From the Beaver Lake Trailhead we climbed up a short connector trail to reach the Whitefish Trail. We turned left on the Whitefish Trail and rode to the intersection with the Beaver Lake Overlook Trail. Riding the Overlook Trail and returning on the Whitefish Trail back to your starting point creates a loop called the "Angry Beaver" which you'll ride in a clockwise direction.

Easy riding on the Beaver Lake Overlook Trail

The climb up the Beaver Lake Overlook Trail was never very steep and my boys were able to ride the whole thing. I was the only one walking sections. Once we reached the high point, it was a fast flowy ride down with many gentle berms that we all enjoyed. I'd do this ride again any day!

Fun riding down the Beaver Lake Overlook Trail

The other ride that the boys did was from the Woods Lake Parking Lot back down to the Bike Retreat on the Whitefish Trail. It started with approximately 150 metres of climbing but then was all downhill back to the retreat where I was waiting.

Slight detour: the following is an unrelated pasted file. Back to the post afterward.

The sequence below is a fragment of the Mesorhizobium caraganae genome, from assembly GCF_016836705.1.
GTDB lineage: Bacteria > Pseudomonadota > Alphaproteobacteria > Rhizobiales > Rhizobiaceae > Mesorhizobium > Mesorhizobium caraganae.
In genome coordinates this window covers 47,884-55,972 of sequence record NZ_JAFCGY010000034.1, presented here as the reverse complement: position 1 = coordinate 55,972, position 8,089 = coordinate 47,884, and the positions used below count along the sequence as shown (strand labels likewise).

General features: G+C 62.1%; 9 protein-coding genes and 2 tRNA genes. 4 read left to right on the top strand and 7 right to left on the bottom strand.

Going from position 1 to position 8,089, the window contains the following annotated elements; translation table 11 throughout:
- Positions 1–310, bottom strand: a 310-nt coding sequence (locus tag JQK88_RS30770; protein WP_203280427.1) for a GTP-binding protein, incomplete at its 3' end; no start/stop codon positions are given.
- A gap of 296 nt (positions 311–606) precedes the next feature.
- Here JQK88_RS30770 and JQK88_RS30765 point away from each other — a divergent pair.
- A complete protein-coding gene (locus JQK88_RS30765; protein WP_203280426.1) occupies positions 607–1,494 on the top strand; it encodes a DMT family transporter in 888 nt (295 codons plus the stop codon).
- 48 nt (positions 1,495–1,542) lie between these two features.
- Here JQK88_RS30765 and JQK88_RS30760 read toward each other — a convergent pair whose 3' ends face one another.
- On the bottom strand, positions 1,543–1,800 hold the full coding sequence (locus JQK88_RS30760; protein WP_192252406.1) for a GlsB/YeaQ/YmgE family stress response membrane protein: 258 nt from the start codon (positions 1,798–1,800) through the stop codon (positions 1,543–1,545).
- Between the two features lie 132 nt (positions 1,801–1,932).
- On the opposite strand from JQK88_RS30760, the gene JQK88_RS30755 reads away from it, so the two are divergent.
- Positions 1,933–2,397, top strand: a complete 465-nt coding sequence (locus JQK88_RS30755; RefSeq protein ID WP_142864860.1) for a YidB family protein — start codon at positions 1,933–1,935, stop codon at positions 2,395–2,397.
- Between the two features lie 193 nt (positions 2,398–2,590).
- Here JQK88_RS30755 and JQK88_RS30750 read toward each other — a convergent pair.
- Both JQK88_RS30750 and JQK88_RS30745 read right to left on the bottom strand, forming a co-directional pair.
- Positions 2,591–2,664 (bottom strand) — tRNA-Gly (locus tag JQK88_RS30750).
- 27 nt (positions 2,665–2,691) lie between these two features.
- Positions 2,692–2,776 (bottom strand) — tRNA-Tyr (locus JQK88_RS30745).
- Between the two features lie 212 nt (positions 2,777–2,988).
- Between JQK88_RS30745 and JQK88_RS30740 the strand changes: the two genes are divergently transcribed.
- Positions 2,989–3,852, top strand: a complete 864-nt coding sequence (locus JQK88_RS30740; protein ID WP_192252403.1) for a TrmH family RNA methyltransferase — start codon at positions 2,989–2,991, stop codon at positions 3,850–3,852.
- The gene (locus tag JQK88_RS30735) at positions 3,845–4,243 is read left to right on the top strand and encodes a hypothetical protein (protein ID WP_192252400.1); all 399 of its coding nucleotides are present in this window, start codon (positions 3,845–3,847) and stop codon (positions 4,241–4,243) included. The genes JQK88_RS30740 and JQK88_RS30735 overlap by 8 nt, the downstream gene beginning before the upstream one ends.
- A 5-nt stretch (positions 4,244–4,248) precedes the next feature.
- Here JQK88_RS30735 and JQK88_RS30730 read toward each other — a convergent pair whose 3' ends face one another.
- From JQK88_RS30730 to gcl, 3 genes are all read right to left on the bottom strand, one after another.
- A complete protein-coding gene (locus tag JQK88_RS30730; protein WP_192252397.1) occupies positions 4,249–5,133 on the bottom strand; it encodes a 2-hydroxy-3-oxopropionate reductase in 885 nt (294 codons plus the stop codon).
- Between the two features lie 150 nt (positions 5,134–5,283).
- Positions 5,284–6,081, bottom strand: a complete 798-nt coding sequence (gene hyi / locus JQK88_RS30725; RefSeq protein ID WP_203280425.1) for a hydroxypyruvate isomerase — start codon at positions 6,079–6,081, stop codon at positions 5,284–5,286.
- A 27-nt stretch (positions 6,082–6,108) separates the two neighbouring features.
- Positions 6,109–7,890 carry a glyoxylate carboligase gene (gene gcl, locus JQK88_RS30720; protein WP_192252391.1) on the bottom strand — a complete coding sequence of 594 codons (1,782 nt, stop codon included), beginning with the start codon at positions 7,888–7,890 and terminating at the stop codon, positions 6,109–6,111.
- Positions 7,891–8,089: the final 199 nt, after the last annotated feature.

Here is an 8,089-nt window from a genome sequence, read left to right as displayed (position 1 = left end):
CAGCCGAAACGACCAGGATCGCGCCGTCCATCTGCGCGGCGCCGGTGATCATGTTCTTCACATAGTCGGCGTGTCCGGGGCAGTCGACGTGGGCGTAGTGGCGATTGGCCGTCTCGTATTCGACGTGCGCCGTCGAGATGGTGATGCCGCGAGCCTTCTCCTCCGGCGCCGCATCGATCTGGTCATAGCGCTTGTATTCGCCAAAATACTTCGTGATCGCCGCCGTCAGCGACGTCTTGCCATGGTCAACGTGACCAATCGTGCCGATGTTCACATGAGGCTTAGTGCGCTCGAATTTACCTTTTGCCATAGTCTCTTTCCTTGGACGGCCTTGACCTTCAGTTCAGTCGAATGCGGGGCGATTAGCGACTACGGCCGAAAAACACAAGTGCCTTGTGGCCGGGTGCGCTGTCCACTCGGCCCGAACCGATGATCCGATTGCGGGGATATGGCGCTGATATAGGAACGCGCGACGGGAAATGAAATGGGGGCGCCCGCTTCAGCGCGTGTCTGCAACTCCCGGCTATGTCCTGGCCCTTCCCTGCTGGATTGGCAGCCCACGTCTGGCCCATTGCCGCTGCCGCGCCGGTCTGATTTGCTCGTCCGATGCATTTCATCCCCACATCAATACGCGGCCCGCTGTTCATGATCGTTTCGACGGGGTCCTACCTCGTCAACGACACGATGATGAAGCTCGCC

Evening riding on the Whitefish Trail down to the Bike Retreat 


Paddling the Whitefish River


I've said this many times since our trip: We went for the biking, but I'll return for the paddling.

We've become spoiled by the great bike trails that we have close to home in the Canadian Rockies, but a nice gentle river is harder to find. Enter the Whitefish River, the perfect float-trip river where an absolute novice paddler would be perfectly safe and comfortable (even on a stand up paddleboard.)

We spent two days exploring different sections of this river, and I'd return to Whitefish in a heartbeat to spend a day paddling here.

Lots of scenic bridges to paddle under on the Whitefish River


Whitefish City Beach to Riverside Park (with a shuttle)